Regenacy owns a drug candidate that has been in human testing for a different disease but may have value in treating CMT. Regenacy accessed our testing resource to evaluate the candidate in several CMT types, including CMT1A. The results of the evaluations were mixed, and Regenacy is evaluating which efforts merit further study via an external collaboration to test activity in cell-based models of CMT.
Confidential Partner E
Confidential Partner E has a drug candidate shown by them to have efficacy in an ALS animal model. To explore its possible use in CMT they have licensed a human CMT2A stem cell line to develop an understanding of whether the known mechanism of action of the drug can translate to a positive effect in CMT, using a human test system. Confidential Partner A owns a drug candidate that was derived from a program at a major pharmaceutical company. Based on known evidence of the drug target’s possible role in CMT disorders, the company pursued evaluation in both Type 1 and Type 2 CMT animal models. We have some evidence of effect in these models, and detailed data on which nerves are affected was passed to the company to complete the collaborative studies. They have chosen, however, to relinquish their option on the drug candidate as the data was not sufficiently compelling as to drive a clinical development decision.
Confidential Partner F
Confidential Partner F is developing a novel biological approach to treat CMT and asked for our help in evaluating their drug candidate in our CMT2A rat models. This drug candidate is already in drug treatment trials in patients for another disease indication. These studies have shown effects in one of the outcome measures employed, and they have recently extended the study to collect additional data to establish if peripheral nerves are being protected.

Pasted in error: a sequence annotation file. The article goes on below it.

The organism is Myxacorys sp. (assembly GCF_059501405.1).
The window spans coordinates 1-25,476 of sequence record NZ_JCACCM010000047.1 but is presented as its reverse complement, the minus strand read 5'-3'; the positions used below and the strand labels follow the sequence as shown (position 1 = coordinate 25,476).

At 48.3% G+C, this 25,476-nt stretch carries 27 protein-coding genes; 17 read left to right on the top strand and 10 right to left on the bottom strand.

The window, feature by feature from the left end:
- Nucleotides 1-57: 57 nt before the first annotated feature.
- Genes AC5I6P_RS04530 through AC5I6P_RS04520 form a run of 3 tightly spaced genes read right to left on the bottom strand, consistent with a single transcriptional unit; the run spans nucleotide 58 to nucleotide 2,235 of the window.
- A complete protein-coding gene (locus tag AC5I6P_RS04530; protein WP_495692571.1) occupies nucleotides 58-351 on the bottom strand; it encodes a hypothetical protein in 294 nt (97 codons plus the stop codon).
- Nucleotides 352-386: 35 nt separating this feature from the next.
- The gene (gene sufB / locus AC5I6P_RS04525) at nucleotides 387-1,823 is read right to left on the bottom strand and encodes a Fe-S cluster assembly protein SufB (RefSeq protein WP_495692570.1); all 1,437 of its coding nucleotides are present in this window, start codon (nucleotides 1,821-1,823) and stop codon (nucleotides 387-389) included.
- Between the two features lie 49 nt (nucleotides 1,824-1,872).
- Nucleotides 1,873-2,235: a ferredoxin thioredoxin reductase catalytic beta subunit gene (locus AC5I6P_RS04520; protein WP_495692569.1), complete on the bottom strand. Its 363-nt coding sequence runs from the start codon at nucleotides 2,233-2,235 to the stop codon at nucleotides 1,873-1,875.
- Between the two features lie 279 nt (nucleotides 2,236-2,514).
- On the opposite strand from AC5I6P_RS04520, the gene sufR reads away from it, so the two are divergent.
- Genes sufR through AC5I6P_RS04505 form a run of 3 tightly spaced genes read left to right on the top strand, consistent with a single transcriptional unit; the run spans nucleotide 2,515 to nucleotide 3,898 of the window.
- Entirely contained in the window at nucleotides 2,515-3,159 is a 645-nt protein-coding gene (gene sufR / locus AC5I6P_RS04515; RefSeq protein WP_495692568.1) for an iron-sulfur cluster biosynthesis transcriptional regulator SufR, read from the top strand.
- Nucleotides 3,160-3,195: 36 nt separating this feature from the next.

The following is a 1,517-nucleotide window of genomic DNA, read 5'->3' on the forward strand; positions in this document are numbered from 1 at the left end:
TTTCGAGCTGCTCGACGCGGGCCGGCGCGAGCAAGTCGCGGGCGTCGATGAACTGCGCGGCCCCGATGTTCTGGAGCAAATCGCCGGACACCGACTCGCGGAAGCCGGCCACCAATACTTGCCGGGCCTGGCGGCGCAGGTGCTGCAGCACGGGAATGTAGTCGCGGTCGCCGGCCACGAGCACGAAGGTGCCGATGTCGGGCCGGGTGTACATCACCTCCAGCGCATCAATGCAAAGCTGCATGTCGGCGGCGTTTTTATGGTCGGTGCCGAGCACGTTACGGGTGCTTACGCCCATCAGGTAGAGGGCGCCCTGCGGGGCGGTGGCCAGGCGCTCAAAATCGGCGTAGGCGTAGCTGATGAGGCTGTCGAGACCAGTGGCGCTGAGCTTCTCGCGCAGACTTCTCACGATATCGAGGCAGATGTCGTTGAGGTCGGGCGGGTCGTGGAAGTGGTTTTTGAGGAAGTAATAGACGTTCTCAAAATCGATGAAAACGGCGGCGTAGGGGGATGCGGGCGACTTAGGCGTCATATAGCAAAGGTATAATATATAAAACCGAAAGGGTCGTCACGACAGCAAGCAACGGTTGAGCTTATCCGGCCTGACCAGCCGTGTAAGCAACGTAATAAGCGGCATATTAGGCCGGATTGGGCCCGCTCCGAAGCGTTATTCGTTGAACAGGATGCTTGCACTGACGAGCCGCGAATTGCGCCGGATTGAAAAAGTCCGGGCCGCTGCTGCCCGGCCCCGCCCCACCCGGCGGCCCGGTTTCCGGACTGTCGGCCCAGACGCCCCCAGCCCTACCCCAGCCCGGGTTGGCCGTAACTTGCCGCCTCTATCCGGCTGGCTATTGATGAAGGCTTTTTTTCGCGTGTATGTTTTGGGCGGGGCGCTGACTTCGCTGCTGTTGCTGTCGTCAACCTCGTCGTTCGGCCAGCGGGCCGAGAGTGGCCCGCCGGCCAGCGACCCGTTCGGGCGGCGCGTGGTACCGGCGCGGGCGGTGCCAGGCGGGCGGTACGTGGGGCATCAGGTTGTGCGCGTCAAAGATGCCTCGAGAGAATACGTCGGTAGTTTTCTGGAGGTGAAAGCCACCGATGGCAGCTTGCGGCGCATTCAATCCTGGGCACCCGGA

STAR Confidential Partner G
Confidential Partner G is a company built around a highly novel system to screen drugs that have a known mechanism of drug targeting for their ability to affect a disease “signature”. Their focus is on using human and animal disease models systems for this work that are highly representative of a disease. They have licensed a human CMT2A stem cell line from us for use in these studies, in which they turn the stem cells into motor neurons in a dish. Several potential targets were identified by them, and agents which can regulate the activity of these targets were tested in the cell lines to determine effect. They initially reported success and discussed advancement to animal model testing with us. However, recently they reported they have been unable to validate these studies, and currently are internally discussing approaches to advance a CMT effort.
This is an in-depth STAR research update led by CMTA Board Chair Gilles Bouchard and accompanied by CMT scientists and researchers Drs. Svaren, Kleopa, Scherer and Züchner. They share a detailed presentation about the CMTA’s STAR research program and provide updates on the studies being done on CMT by type.